Corruption and Market in Contemporary China
Is corruption an inevitable part of the transition to a free-market economy? Yan Sun here examines the ways in which market reforms in the People's Republic of China have shaped corruption since 1978 and how corruption has in turn shaped those reforms. She suggests that recent corruption is largely a byproduct of post-Mao reforms, spurred by the economic incentives and structural opportunities in the emerging marketplace. Sun finds that the steady retreat of the state has both increased mechanisms for cadre misconduct and reduced disincentives against it. Chinese disciplinary offices, law enforcement agencies, and legal professionals compile and publish annual casebooks of economic crimes. The cases, processed in the Chinese penal system, represent offenders from party-state agencies at central and local levels as well as state firms of varying sizes and types of ownership. Sun uses these casebooks to illuminate the extent and forms of corruption in the People's Republic of China. Unintended and informal mechanisms arising from corruption may, she finds, take on a life of their own and undermine the central state's ability to implement its developmental policies, discipline its staff, enforce its regulatory infrastructure, and fundamentally transform the economy.
- Paperback | 272 pages
- 146 x 222 x 18mm | 340.2g
- 30 Sep 2004
- Cornell University Press
- Ithaca, United States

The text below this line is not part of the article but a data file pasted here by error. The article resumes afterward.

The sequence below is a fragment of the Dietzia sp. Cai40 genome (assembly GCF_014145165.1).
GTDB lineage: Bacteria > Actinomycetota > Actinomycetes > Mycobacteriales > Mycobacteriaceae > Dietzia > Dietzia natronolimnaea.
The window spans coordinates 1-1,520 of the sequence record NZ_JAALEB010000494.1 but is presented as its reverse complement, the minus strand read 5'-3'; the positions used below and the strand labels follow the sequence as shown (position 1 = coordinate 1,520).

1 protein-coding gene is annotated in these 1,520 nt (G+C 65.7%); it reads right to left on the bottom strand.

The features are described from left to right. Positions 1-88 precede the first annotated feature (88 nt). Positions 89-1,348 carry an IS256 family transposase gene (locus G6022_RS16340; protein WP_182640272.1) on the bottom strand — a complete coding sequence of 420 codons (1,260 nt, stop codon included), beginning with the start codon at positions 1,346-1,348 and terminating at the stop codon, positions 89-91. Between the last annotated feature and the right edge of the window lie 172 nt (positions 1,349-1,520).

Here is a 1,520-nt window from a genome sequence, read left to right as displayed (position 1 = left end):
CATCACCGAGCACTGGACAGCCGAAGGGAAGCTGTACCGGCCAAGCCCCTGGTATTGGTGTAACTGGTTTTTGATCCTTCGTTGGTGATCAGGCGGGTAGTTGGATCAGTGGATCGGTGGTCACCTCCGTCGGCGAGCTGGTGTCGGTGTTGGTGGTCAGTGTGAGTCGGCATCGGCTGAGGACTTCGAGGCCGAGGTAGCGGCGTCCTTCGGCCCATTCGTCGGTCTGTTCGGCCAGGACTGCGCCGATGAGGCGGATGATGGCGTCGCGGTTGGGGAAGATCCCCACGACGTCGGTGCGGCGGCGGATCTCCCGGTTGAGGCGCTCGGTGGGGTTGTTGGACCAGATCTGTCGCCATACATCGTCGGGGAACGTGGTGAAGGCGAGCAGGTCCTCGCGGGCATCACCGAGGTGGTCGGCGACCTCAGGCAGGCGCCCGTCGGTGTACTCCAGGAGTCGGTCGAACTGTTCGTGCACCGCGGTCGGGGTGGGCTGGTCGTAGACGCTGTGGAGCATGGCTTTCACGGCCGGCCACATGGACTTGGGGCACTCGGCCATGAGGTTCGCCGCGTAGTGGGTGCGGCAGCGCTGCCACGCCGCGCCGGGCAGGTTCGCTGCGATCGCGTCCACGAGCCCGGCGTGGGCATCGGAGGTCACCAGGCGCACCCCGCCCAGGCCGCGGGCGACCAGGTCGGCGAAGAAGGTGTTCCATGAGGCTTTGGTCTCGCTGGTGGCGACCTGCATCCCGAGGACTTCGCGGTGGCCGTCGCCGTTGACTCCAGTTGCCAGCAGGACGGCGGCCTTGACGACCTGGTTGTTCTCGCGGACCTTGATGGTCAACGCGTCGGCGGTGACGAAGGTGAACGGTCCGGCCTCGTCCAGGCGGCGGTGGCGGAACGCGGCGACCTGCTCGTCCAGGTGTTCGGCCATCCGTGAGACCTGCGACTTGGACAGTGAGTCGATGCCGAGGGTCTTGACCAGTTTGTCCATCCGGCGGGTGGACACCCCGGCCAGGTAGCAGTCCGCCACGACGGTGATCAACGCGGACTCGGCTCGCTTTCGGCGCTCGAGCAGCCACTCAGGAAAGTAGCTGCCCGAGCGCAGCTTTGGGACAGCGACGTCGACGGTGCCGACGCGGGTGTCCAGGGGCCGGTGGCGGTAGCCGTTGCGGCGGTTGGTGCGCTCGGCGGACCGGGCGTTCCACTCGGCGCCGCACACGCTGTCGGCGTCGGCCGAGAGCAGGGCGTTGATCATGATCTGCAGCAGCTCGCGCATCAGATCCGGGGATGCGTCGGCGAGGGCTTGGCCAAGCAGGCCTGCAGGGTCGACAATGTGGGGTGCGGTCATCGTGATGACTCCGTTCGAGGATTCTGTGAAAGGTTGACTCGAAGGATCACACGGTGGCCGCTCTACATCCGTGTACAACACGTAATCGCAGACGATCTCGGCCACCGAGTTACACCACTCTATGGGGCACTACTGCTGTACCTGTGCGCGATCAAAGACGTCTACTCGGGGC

"This is the most comprehensive survey of corruption in reform-era China that I've read. The book draws on an impressive range of Chinese-language casebook materials to show the complex interactions between China's reform process and the emergence of both conventional and more novel forms of corruption."-Kellee Tsai, author of Back-Alley Banking: Private Entrepreneurs in China "In Corruption and Market in Contemporary China, Yan Sun analyzes how the breakdown of political accountability and the distortion of incentives have contributed to widespread abuse of power and looting by Chinese officials in the 1990s. Sun has painstakingly assembled a powerful case against the view that economic liberalization can reduce corruption. On the contrary, economic liberalization under authoritarian rule is proved to have bred new and more pernicious forms of corruption. The book's empirical richness and creative application of theory will make it a new benchmark in the research on corruption in transition economies."-Minxin Pei, Director of the China Program, Carnegie Endowment for International Peace "Corruption is arguably the critical issue facing contemporary China, influencing everything from the distribution of wealth and opportunity to the legitimacy of the government. Yan Sun's timely analysis of corruption in China brings an enormous amount of empirical data to bear on the question, puts the issue in comparative perspective, and offers sharp and perceptive explanations. A must read."-Joseph Fewsmith, Boston University "Yan Sun looks at the question of whether corruption is an inevitable part of China's transition to a free-market economy and examines the ways in which market reforms in the China have shaped corruption since 1978. Just as interesting, she considers how corruption has, in turn, shaped reforms."-China Economic Review, October 2004 "Sun notes correctly that the effects of corruption in China have worsened progressively, shifting initially from helping to corrode the planned system to creating major hindrance to reform and development. Recommended."-S. Hart, College of William and Mary, Choice, April 2005